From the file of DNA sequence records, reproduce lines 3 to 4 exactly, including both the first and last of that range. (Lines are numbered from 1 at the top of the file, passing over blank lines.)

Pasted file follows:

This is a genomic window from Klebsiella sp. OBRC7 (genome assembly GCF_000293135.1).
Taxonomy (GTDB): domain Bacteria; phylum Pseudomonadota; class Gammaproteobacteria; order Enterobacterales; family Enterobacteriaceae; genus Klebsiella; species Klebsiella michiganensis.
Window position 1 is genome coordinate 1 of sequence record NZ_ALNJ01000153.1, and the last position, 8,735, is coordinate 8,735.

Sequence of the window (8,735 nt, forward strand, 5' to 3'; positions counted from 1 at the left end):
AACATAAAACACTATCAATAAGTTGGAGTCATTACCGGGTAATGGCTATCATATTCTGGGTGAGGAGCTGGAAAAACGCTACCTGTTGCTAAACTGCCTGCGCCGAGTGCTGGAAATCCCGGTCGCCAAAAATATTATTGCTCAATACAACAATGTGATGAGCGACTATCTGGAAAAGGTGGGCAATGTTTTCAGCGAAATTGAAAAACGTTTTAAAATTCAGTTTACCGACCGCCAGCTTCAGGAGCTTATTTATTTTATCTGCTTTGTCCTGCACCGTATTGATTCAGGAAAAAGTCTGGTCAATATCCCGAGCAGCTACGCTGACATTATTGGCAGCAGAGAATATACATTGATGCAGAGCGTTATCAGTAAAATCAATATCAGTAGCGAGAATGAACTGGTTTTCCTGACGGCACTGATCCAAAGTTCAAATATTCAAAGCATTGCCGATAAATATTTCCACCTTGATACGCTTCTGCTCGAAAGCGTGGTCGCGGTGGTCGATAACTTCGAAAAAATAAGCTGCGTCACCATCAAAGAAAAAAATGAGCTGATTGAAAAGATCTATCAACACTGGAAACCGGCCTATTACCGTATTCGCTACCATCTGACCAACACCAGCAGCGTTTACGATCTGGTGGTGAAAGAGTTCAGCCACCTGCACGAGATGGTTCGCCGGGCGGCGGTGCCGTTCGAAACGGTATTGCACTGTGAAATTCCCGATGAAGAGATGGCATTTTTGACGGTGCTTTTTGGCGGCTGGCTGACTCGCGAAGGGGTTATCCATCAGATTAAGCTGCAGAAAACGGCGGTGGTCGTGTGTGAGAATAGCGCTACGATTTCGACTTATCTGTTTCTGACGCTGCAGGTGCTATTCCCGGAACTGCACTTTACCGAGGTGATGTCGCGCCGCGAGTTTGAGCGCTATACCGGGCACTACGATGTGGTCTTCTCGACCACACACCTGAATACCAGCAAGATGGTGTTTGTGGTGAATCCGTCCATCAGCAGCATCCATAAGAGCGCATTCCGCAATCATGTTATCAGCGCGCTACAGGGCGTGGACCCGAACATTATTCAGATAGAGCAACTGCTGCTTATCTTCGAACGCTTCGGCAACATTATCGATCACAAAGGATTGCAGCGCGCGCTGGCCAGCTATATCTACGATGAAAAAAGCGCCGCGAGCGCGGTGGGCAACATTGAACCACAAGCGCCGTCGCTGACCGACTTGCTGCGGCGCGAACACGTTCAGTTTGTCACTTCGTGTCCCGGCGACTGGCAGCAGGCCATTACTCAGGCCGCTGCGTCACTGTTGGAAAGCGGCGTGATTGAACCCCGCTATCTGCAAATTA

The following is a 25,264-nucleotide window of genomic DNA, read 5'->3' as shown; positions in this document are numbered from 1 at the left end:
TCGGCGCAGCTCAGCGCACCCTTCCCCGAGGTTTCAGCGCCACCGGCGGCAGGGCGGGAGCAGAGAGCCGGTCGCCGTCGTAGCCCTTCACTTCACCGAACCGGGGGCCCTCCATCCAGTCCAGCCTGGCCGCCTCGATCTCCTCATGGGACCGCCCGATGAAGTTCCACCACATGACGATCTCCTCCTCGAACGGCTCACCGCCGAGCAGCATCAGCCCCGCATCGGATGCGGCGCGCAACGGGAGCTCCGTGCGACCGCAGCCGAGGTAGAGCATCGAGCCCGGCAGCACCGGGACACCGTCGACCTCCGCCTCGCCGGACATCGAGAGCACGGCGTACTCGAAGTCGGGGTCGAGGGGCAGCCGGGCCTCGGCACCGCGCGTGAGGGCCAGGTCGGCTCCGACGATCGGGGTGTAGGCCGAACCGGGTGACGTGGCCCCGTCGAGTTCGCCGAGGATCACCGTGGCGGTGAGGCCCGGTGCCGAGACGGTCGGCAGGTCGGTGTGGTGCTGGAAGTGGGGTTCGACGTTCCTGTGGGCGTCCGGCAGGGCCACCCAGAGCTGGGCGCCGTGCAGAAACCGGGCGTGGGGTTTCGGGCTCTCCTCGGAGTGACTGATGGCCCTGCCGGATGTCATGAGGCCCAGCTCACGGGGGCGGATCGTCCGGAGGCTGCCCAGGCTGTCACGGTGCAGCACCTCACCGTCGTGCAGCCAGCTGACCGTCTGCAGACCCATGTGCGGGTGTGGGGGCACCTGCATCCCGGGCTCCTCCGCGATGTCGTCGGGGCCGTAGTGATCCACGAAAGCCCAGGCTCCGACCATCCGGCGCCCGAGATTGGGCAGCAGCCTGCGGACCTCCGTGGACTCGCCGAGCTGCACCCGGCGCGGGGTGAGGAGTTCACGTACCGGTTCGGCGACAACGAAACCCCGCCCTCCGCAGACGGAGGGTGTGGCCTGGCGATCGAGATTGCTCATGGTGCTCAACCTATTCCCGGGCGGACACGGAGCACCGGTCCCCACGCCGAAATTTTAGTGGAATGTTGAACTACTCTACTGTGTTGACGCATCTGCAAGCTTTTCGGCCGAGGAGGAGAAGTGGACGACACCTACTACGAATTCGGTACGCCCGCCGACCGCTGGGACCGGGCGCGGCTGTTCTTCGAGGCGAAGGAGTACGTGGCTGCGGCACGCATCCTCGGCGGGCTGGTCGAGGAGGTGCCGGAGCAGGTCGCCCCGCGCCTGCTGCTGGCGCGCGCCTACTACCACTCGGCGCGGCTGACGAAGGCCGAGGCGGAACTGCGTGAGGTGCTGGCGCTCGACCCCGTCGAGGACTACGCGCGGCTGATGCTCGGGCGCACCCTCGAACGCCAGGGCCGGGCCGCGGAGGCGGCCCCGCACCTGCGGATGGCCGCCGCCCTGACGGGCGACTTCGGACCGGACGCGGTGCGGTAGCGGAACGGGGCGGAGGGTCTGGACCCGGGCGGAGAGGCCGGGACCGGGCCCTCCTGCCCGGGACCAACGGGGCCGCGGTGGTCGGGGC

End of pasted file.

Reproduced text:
Window position 1 is genome coordinate 1 of sequence record NZ_ALNJ01000153.1, and the last position, 8,735, is coordinate 8,735.

Sequence of the window (8,735 nt, forward strand, 5' to 3'; positions counted from 1 at the left end):